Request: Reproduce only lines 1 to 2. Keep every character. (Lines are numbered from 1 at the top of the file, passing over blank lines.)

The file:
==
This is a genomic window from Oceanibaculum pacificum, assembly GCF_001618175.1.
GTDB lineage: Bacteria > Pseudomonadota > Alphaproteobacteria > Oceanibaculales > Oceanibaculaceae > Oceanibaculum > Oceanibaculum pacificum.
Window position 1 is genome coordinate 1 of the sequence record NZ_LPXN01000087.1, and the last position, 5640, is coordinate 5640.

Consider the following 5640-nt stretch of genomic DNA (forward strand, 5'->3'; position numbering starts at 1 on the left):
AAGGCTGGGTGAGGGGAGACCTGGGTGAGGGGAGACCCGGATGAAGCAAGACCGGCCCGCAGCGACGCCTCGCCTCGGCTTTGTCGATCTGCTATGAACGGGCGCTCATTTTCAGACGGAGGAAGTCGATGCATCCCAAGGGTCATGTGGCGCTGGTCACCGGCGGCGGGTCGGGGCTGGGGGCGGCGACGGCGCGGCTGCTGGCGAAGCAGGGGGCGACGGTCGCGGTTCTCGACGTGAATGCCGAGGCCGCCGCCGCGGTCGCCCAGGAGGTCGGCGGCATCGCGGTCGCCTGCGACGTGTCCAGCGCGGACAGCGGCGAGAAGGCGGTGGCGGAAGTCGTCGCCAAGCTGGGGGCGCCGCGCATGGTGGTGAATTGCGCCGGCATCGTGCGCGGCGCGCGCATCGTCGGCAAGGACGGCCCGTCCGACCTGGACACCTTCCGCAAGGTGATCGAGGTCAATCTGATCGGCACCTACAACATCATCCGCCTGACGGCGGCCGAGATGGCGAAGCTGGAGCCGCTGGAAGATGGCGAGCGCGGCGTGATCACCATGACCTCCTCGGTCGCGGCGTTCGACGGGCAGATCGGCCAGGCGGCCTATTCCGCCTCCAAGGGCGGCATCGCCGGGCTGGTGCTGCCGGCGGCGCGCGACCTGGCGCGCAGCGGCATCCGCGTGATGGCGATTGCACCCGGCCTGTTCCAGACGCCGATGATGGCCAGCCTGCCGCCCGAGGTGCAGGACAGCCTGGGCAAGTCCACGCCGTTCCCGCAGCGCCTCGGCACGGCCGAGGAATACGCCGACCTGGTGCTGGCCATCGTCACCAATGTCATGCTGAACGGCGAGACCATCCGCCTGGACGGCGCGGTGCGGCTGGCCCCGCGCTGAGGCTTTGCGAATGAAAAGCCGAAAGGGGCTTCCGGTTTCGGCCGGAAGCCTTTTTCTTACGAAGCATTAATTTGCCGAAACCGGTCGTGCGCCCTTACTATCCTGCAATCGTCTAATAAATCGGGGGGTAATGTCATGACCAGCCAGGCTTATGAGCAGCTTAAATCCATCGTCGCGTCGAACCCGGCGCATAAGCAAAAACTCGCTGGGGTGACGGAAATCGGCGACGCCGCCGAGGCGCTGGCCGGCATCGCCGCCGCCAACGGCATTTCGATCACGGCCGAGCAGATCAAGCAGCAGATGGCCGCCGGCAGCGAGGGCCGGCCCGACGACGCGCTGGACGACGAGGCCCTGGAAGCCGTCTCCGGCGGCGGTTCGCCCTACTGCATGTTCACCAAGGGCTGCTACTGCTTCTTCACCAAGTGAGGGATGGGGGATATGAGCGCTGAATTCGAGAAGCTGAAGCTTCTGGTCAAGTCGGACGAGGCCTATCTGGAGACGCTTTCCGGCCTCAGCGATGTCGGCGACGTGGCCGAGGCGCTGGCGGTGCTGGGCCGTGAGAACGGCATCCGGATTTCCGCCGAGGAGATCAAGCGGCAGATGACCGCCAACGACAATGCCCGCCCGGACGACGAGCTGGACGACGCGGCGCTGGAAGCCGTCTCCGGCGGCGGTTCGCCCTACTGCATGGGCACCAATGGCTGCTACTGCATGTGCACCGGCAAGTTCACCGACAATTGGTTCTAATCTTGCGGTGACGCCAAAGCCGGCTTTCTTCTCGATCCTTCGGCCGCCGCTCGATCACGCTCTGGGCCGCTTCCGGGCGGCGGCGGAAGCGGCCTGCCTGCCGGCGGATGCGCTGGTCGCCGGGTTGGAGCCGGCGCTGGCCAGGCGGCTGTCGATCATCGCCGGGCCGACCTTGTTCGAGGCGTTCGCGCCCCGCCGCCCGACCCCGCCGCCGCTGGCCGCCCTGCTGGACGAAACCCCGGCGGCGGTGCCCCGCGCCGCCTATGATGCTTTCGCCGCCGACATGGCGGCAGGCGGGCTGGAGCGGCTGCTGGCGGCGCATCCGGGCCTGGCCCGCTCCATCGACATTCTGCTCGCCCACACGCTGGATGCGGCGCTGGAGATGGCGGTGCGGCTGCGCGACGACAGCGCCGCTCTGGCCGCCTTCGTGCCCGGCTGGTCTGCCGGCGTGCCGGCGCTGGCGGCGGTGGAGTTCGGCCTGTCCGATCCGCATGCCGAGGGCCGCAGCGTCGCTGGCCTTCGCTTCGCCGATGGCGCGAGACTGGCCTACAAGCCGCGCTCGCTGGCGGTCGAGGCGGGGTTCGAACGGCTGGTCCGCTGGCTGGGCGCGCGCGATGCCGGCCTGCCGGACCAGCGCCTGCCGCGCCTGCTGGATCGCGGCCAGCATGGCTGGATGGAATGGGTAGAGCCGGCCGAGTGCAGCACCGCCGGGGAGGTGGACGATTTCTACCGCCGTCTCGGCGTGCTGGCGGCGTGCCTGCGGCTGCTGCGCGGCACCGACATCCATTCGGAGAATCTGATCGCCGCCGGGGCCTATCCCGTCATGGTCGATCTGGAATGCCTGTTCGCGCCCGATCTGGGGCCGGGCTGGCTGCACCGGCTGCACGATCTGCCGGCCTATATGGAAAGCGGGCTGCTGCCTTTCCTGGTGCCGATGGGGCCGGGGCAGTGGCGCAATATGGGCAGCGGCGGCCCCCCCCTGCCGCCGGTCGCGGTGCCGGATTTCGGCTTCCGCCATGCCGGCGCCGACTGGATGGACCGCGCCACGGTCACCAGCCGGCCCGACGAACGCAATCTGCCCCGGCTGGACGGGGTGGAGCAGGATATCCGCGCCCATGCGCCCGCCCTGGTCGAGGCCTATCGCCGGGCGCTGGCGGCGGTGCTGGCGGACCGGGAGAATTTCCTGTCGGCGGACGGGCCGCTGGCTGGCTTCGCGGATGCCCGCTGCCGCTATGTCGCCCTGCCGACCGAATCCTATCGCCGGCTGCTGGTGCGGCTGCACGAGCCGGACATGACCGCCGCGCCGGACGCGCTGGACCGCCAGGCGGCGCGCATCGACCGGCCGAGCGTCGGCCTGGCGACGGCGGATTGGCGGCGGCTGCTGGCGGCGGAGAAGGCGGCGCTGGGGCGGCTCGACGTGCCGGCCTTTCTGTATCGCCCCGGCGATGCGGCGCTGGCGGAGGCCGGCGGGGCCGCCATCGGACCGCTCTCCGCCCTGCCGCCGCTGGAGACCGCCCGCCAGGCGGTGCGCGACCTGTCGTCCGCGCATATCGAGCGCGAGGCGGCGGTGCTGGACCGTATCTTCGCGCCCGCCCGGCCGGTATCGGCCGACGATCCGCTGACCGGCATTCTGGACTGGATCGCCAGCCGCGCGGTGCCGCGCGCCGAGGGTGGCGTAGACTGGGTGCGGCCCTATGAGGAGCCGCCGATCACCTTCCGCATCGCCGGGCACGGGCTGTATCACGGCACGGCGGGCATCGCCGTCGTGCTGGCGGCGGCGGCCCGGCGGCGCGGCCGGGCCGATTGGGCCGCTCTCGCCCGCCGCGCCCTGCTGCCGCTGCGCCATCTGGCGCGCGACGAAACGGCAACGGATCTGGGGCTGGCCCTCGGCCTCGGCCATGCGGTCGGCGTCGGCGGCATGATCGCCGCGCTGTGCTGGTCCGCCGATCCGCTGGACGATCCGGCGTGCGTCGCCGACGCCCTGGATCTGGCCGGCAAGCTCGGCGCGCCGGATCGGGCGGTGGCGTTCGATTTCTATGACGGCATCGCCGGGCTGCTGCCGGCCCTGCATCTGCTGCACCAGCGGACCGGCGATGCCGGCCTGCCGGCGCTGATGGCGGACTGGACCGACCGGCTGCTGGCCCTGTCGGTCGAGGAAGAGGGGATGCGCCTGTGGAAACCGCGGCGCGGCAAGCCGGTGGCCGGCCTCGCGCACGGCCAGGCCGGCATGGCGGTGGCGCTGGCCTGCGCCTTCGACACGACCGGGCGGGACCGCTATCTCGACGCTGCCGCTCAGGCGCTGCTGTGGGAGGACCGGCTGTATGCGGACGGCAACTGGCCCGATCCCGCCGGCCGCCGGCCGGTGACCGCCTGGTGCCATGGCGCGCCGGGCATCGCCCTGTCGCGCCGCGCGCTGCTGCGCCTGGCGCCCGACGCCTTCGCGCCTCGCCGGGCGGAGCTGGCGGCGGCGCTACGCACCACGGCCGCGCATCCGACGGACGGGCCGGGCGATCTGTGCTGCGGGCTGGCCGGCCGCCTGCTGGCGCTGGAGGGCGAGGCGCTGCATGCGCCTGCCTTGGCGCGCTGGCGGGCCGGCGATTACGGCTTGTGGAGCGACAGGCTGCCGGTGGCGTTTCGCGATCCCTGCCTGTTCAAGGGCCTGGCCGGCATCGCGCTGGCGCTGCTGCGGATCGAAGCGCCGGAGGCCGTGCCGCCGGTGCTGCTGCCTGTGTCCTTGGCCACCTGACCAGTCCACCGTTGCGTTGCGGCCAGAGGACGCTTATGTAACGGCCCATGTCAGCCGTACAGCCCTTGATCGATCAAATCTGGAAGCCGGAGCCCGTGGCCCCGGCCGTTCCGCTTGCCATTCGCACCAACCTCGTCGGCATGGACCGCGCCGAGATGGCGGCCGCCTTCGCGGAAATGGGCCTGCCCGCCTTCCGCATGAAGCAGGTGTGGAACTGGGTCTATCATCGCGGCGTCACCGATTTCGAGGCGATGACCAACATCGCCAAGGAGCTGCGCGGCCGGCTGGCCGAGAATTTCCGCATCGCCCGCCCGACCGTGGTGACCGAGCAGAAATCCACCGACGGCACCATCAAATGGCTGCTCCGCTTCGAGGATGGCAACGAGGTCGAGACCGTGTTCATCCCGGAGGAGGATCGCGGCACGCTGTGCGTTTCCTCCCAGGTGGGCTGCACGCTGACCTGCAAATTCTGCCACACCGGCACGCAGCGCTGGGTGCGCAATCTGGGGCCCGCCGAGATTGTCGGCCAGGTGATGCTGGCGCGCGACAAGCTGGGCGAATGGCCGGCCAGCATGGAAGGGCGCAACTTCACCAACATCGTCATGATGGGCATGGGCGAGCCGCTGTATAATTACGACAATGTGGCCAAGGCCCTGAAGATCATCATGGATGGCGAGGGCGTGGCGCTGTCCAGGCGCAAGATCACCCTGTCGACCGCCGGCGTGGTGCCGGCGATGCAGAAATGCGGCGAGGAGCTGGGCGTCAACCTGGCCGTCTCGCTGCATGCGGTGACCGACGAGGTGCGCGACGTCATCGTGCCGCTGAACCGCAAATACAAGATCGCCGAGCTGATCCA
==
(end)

This is a genomic window from Oceanibaculum pacificum, assembly GCF_001618175.1.
GTDB lineage: Bacteria > Pseudomonadota > Alphaproteobacteria > Oceanibaculales > Oceanibaculaceae > Oceanibaculum > Oceanibaculum pacificum.